I'm getting in the habit of spelling out what I'm intending to code before I go off and code it. It saves me from diving down rabbit holes and taking a micrometer to the weeds I encounter.

While I was preparing my last blog entry, I was thinking about the sorts of NPCs I would have to model to either be employed if the player was leading a trade delegation, or who would be needed to run a trade delegation on the player's behalf.

This is all off the top of my head, and subject to change, but here goes:


Merchant style characters have money, and they make more money by hiring people to do things. The principle way is by hiring people to move stuff from A to B. (We need Merchant NPCs because for lower level players, they need someone to work for to earn enough money to become their own boss.)


Organizations need eyes and ears in far off places. And sometimes there is no substitute for having a set of them that is loyal to your designs. Spies live abroad and will pass on information about what products are in demand, or what commodities are available for cheap


Travel is dangerous and difficult. Messengers are professionals who are adapted to life on the road. They also make an art out of getting places quickly, and delivering messages discretely.


Teams of workers actually do the loading, transportation and unloading. These are usually low level characters who will work for an agreed upon price.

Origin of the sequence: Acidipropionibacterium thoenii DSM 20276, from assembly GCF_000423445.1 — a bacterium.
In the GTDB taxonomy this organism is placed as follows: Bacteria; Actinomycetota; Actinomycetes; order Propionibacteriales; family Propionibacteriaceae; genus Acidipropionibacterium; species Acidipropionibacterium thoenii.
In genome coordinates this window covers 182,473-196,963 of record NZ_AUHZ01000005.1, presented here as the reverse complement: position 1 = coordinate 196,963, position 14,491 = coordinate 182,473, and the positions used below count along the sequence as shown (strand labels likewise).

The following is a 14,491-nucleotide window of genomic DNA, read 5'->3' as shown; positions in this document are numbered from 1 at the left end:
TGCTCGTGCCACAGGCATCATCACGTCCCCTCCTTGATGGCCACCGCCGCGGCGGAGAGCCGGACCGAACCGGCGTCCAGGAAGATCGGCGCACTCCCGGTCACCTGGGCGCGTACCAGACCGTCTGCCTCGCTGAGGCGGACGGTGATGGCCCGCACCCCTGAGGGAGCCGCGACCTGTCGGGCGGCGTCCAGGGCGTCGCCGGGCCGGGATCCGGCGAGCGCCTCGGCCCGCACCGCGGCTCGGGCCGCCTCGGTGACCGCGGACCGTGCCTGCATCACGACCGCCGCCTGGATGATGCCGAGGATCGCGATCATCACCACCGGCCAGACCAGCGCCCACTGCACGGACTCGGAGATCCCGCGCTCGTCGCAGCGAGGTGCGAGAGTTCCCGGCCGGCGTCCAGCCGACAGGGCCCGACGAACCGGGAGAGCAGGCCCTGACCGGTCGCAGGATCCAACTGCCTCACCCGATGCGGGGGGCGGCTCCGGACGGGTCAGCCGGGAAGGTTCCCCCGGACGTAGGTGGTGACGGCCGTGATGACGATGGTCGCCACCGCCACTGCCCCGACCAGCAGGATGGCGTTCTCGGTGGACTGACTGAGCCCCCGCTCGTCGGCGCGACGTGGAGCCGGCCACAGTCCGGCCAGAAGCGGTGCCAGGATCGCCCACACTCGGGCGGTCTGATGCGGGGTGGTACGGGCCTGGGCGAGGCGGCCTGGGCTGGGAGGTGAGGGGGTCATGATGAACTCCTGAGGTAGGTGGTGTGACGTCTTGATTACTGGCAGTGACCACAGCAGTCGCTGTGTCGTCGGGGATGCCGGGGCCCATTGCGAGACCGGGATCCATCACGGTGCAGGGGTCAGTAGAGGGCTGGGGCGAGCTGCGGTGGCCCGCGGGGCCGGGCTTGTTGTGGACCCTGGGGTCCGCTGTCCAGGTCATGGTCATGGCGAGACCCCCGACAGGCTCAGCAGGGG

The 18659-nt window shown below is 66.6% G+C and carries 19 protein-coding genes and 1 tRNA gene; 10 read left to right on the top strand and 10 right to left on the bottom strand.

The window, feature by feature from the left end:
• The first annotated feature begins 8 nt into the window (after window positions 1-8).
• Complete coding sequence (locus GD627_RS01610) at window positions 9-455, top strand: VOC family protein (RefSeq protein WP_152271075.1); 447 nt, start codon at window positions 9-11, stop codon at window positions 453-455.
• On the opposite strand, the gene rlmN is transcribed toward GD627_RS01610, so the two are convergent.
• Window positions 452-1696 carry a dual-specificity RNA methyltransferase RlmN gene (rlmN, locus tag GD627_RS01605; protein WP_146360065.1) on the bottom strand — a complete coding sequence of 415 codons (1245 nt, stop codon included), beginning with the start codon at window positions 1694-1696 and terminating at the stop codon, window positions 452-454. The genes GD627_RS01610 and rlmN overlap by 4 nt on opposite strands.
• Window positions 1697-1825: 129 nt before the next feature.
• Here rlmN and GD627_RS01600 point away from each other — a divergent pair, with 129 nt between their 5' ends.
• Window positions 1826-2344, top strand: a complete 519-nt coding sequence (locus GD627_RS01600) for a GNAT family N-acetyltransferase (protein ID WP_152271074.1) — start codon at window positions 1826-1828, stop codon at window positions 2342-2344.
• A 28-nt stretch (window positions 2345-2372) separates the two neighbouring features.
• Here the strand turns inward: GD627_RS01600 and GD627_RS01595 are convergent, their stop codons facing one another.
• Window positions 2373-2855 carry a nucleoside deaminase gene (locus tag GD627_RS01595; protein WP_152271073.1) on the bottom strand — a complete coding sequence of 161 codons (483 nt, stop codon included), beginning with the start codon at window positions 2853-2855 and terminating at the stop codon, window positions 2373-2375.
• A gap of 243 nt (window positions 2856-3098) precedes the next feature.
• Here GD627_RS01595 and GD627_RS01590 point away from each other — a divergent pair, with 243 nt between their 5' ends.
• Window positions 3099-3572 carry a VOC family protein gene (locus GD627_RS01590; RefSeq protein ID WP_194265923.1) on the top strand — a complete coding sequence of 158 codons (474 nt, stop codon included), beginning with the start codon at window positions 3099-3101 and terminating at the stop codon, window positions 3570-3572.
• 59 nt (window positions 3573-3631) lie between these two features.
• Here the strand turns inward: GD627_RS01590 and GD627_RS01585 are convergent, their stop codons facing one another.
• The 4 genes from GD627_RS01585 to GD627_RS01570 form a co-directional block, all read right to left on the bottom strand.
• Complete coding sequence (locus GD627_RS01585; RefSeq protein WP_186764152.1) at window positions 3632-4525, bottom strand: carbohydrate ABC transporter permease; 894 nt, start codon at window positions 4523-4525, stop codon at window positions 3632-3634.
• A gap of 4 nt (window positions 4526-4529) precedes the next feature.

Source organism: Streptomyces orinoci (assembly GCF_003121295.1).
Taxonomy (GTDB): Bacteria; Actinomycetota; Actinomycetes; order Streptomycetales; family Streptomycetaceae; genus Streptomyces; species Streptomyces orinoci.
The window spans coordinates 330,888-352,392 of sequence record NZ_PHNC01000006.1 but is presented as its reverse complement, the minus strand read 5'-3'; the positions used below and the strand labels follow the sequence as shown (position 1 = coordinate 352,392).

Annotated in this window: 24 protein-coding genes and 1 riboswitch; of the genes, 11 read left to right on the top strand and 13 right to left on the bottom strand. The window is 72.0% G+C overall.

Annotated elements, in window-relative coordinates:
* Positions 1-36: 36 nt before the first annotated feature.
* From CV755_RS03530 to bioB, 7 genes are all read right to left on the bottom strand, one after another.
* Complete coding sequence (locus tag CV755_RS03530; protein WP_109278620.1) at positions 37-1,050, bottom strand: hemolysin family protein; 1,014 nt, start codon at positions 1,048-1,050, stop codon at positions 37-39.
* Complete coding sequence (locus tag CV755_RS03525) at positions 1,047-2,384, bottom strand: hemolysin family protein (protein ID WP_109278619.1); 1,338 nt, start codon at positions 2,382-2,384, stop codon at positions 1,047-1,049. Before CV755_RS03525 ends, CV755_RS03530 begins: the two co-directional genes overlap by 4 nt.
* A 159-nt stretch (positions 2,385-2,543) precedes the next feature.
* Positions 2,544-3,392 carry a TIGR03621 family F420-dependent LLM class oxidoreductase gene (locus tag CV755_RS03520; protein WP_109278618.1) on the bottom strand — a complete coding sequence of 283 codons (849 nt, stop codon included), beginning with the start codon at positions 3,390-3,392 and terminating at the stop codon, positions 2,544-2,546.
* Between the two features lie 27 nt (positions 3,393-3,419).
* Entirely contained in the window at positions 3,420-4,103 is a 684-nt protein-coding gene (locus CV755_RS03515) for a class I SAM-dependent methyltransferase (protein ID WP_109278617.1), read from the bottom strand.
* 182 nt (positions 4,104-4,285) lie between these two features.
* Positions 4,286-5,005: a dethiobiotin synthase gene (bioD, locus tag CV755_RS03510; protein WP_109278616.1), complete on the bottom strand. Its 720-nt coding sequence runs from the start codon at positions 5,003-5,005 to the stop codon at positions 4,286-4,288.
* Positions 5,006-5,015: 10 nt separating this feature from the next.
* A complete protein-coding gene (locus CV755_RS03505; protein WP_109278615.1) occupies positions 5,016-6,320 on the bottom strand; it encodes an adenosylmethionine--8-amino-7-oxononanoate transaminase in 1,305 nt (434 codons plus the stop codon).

Bosses manage other hirelings. They supervise a team or workers. You need a certain number of bosses to supervise workers or the workers wander off. (And sometimes they wander off with money or cargo.)


Sometime you need a junior you to straighten up issues abroad. They can travel to that far off place, and negotiate how to get that trade caravan out of legal trouble. Or perhaps work out a way that a warlord can get his beak wet on the activity of your trade caravans without attacking them. Or track down missing cargo, and bring back the scalps of those who made it disappear.


While the player may be a powerful warrior, thieves tend to work in groups. You want some hired muscle out there to keep trouble away by intimidation, and to pick up a sword when intimidation isn't enough. The Merchant can also send muscle along to watch over money and shipments.


With large caravans it is helpful to have someone scout ahead for trouble and make forward arrangements for logistics.
I'm also thinking that your workers, regardless of class, should probably have some special abilities:


Carries and instrument and entertains during campfires and nights at the Inn.


Character comes from a different culture and bestows bonuses when having dealings in that foreign land.


A soldier back from the war, or a sailor back from sea, they have gobs of experience that comes in handy in the oddest situations.


A character with a knowledge of first aid and field medicine


A character who is attuned to the spirits.


A character who can read and write. (Actually quite a rare thing in this setting.)

Eye Candy

A character who has just the look to turn the right heads in the wrong direction.

More on this as it develops.